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The Eighth Plague — The Plague of Locusts

   When this plague threatened, the servants (soul attributes) of Pharaoh had come to the realization that with Egypt (material interest) destroyed, it would perhaps be wiser to let Israel (spiritual interest) have its way. But the final release was not yet given although it was near.

   The locusts denuded Egypt. The last of the material personal concerns that stood in the way of the spiritual life were destroyed. it was a cleansing brought on by a wind from the east (direction of light). For a time the land was darkened, and that darkness thickened when Pharaoh still refused to give Israel its freedom. The locusts refer to a clinging, tenacious hold to material desires which causes the darkness to thicken—that is, the light of spirit becomes more deeply veiled by the shadows of unregenerated mind.

The Ninth Plague — The Plague of Darkness

   The air (mind) was filled with darkness, but "all the children of Israel had lights in their dwellings." It was because they were spiritually awakened that they sought to leave Egypt (materiality) and to become free from its limiting claims. Mortal mind is, as Paul speaks of it, a power of darkness until it is transformed and illumined by the spirit. The spiritualization of the mind is the beginning of a regenerated life.

   It unfolds the stages in the life of an aspirant as he emerges from the plague of human darkness and into a state of divine illumination through Initiation.

   After darkness fell upon the land, Pharaoh was again moved to negotiate with Moses for the release of his people. The first time he asked for terms was when the seventh plague threatened to strike him. There was at that time an attempt to compromise with the requirements of the spirit; he considered the terms exacted by Moses as too severe; they called for a greater sacrifice than he was ready to make.

   It was so again in this instance. He was willing to let Israel go but required that their flocks and herds stay. To this Moses replied: "Our cattle also shall go with us; there shall not an hoof be left behind."

   Spirit demands the whole of man; it will tolerate no compromise. Man cannot serve two masters. The lower nature must be lifted up completely. "Not an hoof shall be left behind." With this ultimatum delivered, Moses was bidden to leave, never to appear again, "for ill that day thou seest my face," threatened Pharaoh, "thou shalt die."

   This is the last desperate stand of mortal mind against ascendancy of the spirit within. It struggles to retain supremacy; in vain does it endeavor to banish the higher self that is nearing a final victory. So obdurate was Pharaoh (mortal mind) that he set into operation yet more painful reactions. They were of his own making; the Law knows no favorites; to each according to his thinking and acting. So the plague that now overtook Egypt, the tenth and last, was the most severe.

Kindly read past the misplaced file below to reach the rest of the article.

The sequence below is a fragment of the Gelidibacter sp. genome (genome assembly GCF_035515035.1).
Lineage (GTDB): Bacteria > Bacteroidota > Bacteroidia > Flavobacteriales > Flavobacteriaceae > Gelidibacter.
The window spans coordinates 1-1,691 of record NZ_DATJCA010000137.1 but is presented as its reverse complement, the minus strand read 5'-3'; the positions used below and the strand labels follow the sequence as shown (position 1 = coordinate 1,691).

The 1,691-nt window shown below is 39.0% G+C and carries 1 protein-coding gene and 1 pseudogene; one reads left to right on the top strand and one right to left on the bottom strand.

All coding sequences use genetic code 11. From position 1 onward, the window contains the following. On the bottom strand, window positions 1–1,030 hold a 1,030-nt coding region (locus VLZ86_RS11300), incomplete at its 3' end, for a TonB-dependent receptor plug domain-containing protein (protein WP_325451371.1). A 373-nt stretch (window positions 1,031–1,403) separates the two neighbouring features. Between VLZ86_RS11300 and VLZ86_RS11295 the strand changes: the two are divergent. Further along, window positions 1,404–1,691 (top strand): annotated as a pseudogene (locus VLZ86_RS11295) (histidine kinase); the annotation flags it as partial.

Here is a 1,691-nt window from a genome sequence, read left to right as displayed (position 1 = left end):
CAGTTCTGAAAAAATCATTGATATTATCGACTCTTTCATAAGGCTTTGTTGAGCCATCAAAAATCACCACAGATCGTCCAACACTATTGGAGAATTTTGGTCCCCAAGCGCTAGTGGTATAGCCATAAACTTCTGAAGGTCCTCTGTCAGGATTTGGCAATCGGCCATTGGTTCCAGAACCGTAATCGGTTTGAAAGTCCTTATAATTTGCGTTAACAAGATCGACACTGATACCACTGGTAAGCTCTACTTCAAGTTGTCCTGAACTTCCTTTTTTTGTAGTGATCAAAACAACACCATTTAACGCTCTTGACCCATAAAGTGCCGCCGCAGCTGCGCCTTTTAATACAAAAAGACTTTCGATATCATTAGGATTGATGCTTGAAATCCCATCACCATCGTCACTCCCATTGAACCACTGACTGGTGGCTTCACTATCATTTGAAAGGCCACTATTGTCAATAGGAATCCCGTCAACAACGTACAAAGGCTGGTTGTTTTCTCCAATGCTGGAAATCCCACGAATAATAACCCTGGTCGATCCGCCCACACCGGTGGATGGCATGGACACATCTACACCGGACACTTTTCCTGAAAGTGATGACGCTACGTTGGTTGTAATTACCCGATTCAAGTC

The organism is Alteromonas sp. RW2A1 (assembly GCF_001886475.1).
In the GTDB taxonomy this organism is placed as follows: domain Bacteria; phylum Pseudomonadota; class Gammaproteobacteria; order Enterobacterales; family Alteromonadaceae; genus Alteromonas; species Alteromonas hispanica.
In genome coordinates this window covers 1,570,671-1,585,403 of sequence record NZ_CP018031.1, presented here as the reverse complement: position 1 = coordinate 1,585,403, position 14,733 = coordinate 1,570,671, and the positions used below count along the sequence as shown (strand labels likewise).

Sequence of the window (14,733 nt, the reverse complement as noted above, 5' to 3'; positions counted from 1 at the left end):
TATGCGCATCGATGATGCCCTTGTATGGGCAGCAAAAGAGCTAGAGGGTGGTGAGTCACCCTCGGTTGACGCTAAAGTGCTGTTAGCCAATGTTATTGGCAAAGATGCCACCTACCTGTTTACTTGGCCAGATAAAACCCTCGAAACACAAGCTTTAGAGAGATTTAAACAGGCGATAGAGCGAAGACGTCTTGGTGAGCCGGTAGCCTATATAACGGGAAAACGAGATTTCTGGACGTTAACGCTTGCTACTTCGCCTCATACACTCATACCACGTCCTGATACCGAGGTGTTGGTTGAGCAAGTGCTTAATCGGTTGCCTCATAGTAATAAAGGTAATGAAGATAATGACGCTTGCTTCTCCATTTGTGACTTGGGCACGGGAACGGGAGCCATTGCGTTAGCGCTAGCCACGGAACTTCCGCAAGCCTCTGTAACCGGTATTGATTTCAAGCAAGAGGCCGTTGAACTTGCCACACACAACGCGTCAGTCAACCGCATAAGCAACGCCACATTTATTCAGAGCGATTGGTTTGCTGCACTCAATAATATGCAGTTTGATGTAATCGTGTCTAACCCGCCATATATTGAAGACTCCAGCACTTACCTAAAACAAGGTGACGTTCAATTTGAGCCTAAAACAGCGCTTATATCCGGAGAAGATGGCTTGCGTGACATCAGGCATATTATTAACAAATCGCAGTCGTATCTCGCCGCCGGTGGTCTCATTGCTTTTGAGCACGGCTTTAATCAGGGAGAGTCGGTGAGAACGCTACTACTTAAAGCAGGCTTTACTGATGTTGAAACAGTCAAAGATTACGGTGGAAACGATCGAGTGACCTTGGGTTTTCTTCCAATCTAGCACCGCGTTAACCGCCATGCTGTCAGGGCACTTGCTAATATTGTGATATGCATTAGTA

The Tenth Plague — Death of the Firstborn

   From this plague, as from the previous three, no harm came to the Israelites. "Against any of the children of Israel," said the Lord (Law), "shall not a dog move his tongue, against man or beast: that ye may know that the Lord doth make a difference between the Egyptians and Israel."

   The firstborn was in a position of preference and power; to him belonged the inheritance. The slaying of Egypt's firstborn, therefore, symbolizes the destruction of the power that held Israel in bondage. It marked the conquest over the last enemy in mortal nature to resist the spirit in its struggle for freedom and progress. With this obstruction removed, the Israelites were ready for the next step forward, the step described in the mystic manual of Exodus as the Passover.

   The Israelites required gold and silver of the Egyptians, and this they received. When departing they took their taskmasters' precious jewels and most prized possessions.

   This incident teaches transmutation rather than destruction. Evils of the mind may properly be said to require destruction, but not the forces by which those evils are possible. Those forces are of a divine nature; they are essential to the spirit's progress. The best that the Egyptians (material civilization) under the rule of the concrete mind can bring forth is required by the Israelites as it progresses from darkness to light. It has been well said that the ornaments of the Egyptians became the necessities of the Israelites.

   The initial journey undertaken by the emancipated Israelites was in the direction of a new life. This is the symbolical significance of six. In this instance the departure from the old life was taken with such determination and purpose, long strengthened and clarified by the suffering they had undergone and the sacrifices they had made to secure it, that the normal power of six had been raised to the extra ordinary degree of 6-00-000.

   It was a "mixed multitude" that left; that is to say, they were not of equal attainment, nor were they a perfected people. They were simply on their way, traveling in the right direction. And the wandering through the wilderness is an extended account of the refining process, through trials and difficulties, which man undergoes while being prepared for entry into the Holy Land.

 — Corinne Heline


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